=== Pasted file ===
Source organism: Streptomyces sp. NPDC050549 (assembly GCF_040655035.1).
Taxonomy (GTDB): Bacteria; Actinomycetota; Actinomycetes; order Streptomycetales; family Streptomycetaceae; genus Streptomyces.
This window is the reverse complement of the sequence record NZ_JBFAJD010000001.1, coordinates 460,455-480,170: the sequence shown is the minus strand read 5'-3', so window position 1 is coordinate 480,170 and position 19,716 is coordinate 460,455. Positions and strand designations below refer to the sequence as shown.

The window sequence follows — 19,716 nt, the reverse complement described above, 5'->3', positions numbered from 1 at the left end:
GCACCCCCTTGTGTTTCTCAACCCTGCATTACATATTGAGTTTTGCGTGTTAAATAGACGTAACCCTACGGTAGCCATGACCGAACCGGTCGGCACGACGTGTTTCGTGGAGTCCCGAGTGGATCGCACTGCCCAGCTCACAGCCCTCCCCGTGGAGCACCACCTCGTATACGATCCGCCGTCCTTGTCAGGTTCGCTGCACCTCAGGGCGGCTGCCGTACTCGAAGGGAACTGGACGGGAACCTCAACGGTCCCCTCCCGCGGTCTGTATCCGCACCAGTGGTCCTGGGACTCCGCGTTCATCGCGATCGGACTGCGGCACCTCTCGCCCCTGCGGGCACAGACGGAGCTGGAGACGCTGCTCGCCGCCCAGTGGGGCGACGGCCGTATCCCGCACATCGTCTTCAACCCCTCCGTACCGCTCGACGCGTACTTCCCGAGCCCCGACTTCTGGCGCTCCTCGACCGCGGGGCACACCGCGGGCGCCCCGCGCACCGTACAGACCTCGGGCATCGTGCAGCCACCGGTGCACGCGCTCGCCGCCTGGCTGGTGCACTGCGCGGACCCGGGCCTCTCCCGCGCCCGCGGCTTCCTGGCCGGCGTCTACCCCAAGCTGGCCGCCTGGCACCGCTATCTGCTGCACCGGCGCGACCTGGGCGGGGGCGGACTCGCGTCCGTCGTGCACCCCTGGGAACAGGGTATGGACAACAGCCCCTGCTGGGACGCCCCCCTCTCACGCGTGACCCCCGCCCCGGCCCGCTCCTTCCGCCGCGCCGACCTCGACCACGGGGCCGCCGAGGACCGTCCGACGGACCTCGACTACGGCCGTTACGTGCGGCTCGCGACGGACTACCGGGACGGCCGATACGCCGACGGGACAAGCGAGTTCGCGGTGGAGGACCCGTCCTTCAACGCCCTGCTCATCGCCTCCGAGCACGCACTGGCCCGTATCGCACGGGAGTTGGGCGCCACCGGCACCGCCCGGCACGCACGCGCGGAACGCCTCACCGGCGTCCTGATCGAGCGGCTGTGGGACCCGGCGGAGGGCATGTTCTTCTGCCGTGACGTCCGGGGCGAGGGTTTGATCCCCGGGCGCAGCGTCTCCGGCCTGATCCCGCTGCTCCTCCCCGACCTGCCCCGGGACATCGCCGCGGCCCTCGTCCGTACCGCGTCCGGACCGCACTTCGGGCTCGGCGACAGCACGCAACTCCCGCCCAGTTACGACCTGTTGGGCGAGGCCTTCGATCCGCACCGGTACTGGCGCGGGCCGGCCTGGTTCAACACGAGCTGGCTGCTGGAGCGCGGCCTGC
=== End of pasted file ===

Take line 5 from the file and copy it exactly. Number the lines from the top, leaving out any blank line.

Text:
GCACCCCCTTGTGTTTCTCAACCCTGCATTACATATTGAGTTTTGCGTGTTAAATAGACGTAACCCTACGGTAGCCATGACCGAACCGGTCGGCACGACGTGTTTCGTGGAGTCCCGAGTGGATCGCACTGCCCAGCTCACAGCCCTCCCCGTGGAGCACCACCTCGTATACGATCCGCCGTCCTTGTCAGGTTCGCTGCACCTCAGGGCGGCTGCCGTACTCGAAGGGAACTGGACGGGAACCTCAACGGTCCCCTCCCGCGGTCTGTATCCGCACCAGTGGTCCTGGGACTCCGCGTTCATCGCGATCGGACTGCGGCACCTCTCGCCCCTGCGGGCACAGACGGAGCTGGAGACGCTGCTCGCCGCCCAGTGGGGCGACGGCCGTATCCCGCACATCGTCTTCAACCCCTCCGTACCGCTCGACGCGTACTTCCCGAGCCCCGACTTCTGGCGCTCCTCGACCGCGGGGCACACCGCGGGCGCCCCGCGCACCGTACAGACCTCGGGCATCGTGCAGCCACCGGTGCACGCGCTCGCCGCCTGGCTGGTGCACTGCGCGGACCCGGGCCTCTCCCGCGCCCGCGGCTTCCTGGCCGGCGTCTACCCCAAGCTGGCCGCCTGGCACCGCTATCTGCTGCACCGGCGCGACCTGGGCGGGGGCGGACTCGCGTCCGTCGTGCACCCCTGGGAACAGGGTATGGACAACAGCCCCTGCTGGGACGCCCCCCTCTCACGCGTGACCCCCGCCCCGGCCCGCTCCTTCCGCCGCGCCGACCTCGACCACGGGGCCGCCGAGGACCGTCCGACGGACCTCGACTACGGCCGTTACGTGCGGCTCGCGACGGACTACCGGGACGGCCGATACGCCGACGGGACAAGCGAGTTCGCGGTGGAGGACCCGTCCTTCAACGCCCTGCTCATCGCCTCCGAGCACGCACTGGCCCGTATCGCACGGGAGTTGGGCGCCACCGGCACCGCCCGGCACGCACGCGCGGAACGCCTCACCGGCGTCCTGATCGAGCGGCTGTGGGACCCGGCGGAGGGCATGTTCTTCTGCCGTGACGTCCGGGGCGAGGGTTTGATCCCCGGGCGCAGCGTCTCCGGCCTGATCCCGCTGCTCCTCCCCGACCTGCCCCGGGACATCGCCGCGGCCCTCGTCCGTACCGCGTCCGGACCGCACTTCGGGCTCGGCGACAGCACGCAACTCCCGCCCAGTTACGACCTGTTGGGCGAGGCCTTCGATCCGCACCGGTACTGGCGCGGGCCGGCCTGGTTCAACACGAGCTGGCTGCTGGAGCGCGGCCTGC